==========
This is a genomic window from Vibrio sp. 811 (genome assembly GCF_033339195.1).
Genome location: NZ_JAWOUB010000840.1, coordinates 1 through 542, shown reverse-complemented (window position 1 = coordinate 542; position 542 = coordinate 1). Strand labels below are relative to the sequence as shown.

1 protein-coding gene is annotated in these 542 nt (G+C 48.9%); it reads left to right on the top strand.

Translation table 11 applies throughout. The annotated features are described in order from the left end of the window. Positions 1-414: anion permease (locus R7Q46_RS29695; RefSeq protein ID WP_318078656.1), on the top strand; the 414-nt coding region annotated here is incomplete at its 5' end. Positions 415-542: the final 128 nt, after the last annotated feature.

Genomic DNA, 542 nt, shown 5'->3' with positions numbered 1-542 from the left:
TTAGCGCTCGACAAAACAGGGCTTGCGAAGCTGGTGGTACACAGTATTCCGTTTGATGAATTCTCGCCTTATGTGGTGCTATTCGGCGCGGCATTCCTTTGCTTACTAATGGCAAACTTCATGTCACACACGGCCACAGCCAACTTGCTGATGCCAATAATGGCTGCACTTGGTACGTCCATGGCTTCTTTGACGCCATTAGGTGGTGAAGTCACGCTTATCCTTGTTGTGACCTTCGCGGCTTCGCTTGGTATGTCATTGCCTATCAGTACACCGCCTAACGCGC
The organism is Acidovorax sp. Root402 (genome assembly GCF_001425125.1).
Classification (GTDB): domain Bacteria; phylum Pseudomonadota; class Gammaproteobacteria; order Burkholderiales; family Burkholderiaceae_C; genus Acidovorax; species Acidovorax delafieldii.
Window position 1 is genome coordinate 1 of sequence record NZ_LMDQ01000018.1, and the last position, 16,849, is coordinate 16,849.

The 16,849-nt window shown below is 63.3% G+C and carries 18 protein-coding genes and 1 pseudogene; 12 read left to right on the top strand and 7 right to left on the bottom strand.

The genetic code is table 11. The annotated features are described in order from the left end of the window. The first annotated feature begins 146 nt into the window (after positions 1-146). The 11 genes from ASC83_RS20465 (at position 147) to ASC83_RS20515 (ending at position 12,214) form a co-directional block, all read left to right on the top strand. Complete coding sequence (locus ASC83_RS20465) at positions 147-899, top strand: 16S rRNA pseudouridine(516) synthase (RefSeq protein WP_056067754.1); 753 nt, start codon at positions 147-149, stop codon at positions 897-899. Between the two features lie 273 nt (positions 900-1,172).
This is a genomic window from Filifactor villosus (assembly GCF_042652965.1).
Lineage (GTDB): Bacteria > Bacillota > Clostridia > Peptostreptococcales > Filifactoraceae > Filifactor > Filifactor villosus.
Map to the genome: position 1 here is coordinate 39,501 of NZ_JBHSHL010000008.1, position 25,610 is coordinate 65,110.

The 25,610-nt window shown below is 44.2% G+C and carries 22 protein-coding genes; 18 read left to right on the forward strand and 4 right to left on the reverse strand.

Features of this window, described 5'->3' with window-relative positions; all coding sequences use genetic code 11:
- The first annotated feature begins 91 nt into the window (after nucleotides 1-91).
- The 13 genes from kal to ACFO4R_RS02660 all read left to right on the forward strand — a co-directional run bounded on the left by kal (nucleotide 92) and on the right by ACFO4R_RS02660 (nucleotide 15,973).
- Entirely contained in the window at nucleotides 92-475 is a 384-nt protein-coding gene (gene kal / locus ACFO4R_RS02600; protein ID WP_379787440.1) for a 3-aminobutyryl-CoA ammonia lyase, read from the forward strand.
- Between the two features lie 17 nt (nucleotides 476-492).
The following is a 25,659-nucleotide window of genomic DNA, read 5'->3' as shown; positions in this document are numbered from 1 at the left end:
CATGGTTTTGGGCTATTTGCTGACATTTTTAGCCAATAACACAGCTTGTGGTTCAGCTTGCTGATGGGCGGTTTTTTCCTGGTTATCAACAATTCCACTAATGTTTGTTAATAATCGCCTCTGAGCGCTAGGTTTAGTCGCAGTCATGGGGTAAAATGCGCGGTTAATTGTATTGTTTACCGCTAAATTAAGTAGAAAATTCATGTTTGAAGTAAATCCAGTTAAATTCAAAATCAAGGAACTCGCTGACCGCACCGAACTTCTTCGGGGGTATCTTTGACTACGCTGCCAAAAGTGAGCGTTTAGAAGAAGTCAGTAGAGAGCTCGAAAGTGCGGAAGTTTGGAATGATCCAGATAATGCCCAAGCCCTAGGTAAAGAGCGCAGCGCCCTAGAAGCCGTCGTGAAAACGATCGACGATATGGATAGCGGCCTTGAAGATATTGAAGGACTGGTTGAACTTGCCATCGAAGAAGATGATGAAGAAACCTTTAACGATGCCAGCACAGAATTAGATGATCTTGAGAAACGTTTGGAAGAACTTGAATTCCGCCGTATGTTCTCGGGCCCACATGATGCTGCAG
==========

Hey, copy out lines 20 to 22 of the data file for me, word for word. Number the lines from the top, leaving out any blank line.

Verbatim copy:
- Between the two features lie 17 nt (nucleotides 476-492).
The following is a 25,659-nucleotide window of genomic DNA, read 5'->3' as shown; positions in this document are numbered from 1 at the left end:
CATGGTTTTGGGCTATTTGCTGACATTTTTAGCCAATAACACAGCTTGTGGTTCAGCTTGCTGATGGGCGGTTTTTTCCTGGTTATCAACAATTCCACTAATGTTTGTTAATAATCGCCTCTGAGCGCTAGGTTTAGTCGCAGTCATGGGGTAAAATGCGCGGTTAATTGTATTGTTTACCGCTAAATTAAGTAGAAAATTCATGTTTGAAGTAAATCCAGTTAAATTCAAAATCAAGGAACTCGCTGACCGCACCGAACTTCTTCGGGGGTATCTTTGACTACGCTGCCAAAAGTGAGCGTTTAGAAGAAGTCAGTAGAGAGCTCGAAAGTGCGGAAGTTTGGAATGATCCAGATAATGCCCAAGCCCTAGGTAAAGAGCGCAGCGCCCTAGAAGCCGTCGTGAAAACGATCGACGATATGGATAGCGGCCTTGAAGATATTGAAGGACTGGTTGAACTTGCCATCGAAGAAGATGATGAAGAAACCTTTAACGATGCCAGCACAGAATTAGATGATCTTGAGAAACGTTTGGAAGAACTTGAATTCCGCCGTATGTTCTCGGGCCCACATGATGCTGCAG